The Doctor decries the process; although he doesn’t object to their survival, he objects to the murders and the deprivation of life to the clones. The situation is complicated when Zeus reveals a lust for Lucie, despite claiming faithfulness to Hera. He wishes to clone her and use her clones for his own entertainment. Then, upon discovering that the Doctor is from offworld, he reveals that the cloning and transfer equipment is beginning to wear out; he demands that the Doctor take him offworld to obtain parts to repair it, so that their rule can continue. When the Doctor refuses, he reveals that he has already obtained DNA from Lucie, and instead of consorting with clones, he will create them in infinite succession just to torture them to death, in essence killing Lucie over and over again. Reluctantly, the Doctor agrees to help him.
They are interrupted when Hera suffers a heart attack, the latest in a string of them. This one, however, is severe enough to kill; and suddenly the Doctor realizes that Sararti is Hera’s clone, just as Kalkin is Zeus’s . This adds a layer of poetry to their romance; but that is no consolation, as Sararti is dragged into the transfer chamber. However—possibly because Hera is too far gone, or possibly because of degradation in Sararti’s cloned DNA—the transfer is unsuccessful. Sararti, however, plays the part of Hera, and asks for a knife to finish off her old body, as is customary. As soon as she receives it, she turns on Zeus and stabs him, leaving him also mortally wounded and requiring transfer. Under threat from Ares, the Doctor appears to go along, and enacts the transfer to Kalkin—but under his influence, it too fails, allowing Zeus to die and Kalkin to retain his body. Kalkin too plays the role of Zeus—so well, in fact, that Lucie and Sararti flee.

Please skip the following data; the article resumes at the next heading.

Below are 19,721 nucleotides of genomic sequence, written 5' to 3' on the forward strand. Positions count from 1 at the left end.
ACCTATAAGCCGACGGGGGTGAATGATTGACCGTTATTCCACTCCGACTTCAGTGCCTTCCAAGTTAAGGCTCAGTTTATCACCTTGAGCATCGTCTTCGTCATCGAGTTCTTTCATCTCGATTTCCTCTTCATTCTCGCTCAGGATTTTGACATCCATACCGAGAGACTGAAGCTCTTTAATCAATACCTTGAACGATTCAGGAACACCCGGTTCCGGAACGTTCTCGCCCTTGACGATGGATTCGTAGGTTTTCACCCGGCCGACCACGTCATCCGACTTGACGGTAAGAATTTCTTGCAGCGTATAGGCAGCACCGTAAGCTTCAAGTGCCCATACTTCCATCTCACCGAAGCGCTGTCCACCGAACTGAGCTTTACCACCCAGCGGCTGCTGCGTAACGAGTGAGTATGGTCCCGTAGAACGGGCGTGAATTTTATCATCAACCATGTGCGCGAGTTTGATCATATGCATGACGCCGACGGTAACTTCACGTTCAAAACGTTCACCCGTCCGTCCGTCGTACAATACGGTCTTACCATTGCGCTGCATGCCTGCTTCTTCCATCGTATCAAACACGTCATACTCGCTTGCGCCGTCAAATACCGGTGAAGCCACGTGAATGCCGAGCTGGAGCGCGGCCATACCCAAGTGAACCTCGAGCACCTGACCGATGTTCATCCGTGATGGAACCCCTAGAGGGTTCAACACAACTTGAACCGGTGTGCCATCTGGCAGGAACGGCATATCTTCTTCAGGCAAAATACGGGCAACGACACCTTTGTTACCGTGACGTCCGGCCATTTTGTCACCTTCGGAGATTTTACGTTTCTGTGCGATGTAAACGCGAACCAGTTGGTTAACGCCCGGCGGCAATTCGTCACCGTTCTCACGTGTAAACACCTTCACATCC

They see only one way to end the madness now: They must prevent the Doctor from taking Zeus offworld. To that end, they run to the cliff and try to push the TARDIS over, intending to damage it beyond use. The Doctor and Kalkin arrive at the last minute, and stop them, and explain the truth. The Doctor then persuades them that they can take on the roles of Zeus and Hera—as no one knows the truth but them—and change the way things are done. With the problem resolved, the Doctor and Lucie return to the TARDIS and leave; however, the Doctor mentions with some foreboding that the couple are really just younger versions of the tyrants they have just deposed. The planet’s troubles may not yet be over.